As well as San Francisco, I saw plenty of other sunny spots on my visit to the Golden State.
We camped off road en route to Yosemite, where we laid back and looked at the stars as night came. Thanks to a wrong turn along a mountain track (where we encountered a wild cow) we were late in arriving at one of the country’s most spectacular national parks. The waterfalls weren’t up to much in late August, but it did mean we could clamber over boulders where rivers usually rush.
There was an afternoon spent ogling the man of war jellyfish at the Monterey Bay Aquarium, and a day trip to Santa Cruz covering the boardwalk, the Big Dipper rollercoaster and my first ever corn dog. At UC Berkeley I sat on the steps of Sproul Hall, a nod to the history classes on student activism in the Sixties I had taken several semesters before.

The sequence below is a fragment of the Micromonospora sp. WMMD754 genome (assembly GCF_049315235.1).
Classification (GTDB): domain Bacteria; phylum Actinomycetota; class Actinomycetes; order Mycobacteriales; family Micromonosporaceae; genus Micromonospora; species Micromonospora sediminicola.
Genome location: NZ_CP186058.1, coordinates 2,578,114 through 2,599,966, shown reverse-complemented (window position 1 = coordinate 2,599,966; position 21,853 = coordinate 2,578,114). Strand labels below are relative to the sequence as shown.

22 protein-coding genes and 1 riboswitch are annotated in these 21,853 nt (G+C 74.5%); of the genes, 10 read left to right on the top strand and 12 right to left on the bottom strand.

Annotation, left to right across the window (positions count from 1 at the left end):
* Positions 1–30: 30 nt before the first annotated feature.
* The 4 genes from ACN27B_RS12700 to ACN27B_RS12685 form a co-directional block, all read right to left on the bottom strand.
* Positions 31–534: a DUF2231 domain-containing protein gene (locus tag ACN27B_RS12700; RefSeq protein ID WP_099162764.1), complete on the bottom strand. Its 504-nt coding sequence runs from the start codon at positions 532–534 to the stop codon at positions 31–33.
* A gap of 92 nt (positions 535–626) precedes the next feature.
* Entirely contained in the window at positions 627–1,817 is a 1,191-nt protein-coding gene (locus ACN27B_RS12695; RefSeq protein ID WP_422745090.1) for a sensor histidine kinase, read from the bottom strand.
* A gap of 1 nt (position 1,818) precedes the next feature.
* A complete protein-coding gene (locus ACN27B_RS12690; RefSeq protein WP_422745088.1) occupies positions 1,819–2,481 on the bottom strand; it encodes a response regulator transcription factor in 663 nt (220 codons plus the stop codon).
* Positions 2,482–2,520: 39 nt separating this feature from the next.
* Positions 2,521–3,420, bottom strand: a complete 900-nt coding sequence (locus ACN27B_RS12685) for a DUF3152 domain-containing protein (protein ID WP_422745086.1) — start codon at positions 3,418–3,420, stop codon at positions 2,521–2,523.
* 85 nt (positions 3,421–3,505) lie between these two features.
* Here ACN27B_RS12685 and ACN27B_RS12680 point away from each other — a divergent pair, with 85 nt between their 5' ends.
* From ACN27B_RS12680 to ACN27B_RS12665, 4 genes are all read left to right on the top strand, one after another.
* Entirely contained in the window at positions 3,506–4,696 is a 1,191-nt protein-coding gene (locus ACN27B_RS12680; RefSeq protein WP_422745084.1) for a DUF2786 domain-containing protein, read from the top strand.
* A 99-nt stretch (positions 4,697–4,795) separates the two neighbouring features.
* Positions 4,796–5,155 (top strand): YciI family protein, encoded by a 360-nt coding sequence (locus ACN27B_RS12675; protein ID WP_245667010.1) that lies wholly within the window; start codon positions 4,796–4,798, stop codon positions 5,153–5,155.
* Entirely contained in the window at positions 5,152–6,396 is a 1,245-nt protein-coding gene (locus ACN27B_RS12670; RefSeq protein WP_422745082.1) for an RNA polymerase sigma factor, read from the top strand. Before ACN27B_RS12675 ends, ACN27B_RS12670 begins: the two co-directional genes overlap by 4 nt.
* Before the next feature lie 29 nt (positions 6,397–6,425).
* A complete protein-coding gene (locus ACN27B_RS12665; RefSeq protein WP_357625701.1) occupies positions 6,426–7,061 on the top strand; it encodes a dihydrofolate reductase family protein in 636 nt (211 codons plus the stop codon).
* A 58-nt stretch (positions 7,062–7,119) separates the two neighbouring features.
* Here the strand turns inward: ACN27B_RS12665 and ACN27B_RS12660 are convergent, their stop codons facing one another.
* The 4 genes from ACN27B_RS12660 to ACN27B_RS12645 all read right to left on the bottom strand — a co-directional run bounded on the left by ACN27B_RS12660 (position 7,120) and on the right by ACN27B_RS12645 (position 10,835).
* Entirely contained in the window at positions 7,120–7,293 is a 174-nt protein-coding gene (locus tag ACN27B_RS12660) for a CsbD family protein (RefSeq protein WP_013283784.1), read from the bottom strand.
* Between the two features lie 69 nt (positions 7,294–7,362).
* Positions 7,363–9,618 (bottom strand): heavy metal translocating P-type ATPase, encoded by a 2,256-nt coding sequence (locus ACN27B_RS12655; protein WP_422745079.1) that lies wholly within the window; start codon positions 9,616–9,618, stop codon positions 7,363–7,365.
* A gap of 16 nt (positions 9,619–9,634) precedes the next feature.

Then it was time for the long-awaited road trip down the postcard-perfect Pacific Coast Highway, which National Geographic counts as one of the world’s greatest drives. On our first day we strolled on the beaches at Carmel; there were cliffs and cloud as we cruised through the curves of Big Sur; and surfers soaking up the sunset at Pismo Beach.
My final stop was Los Angeles, and my first impression was incredulity: I had never seen traffic gridlock like it. L.A. was the location for another reunion, with a friend who took me to my first baseball game (the Angels; they lost) and was with me on my first day in Disneyland, where I reverted to my five-year-old self on finding Mickey Mouse. That was the summer wildfires encroached on the city – we could see the flames from the architectural eye-candy that is the Getty Center.
Over the course of two weeks I took in the sights and sounds of this west coast state, from North to South. Three years later, I’m still California dreaming.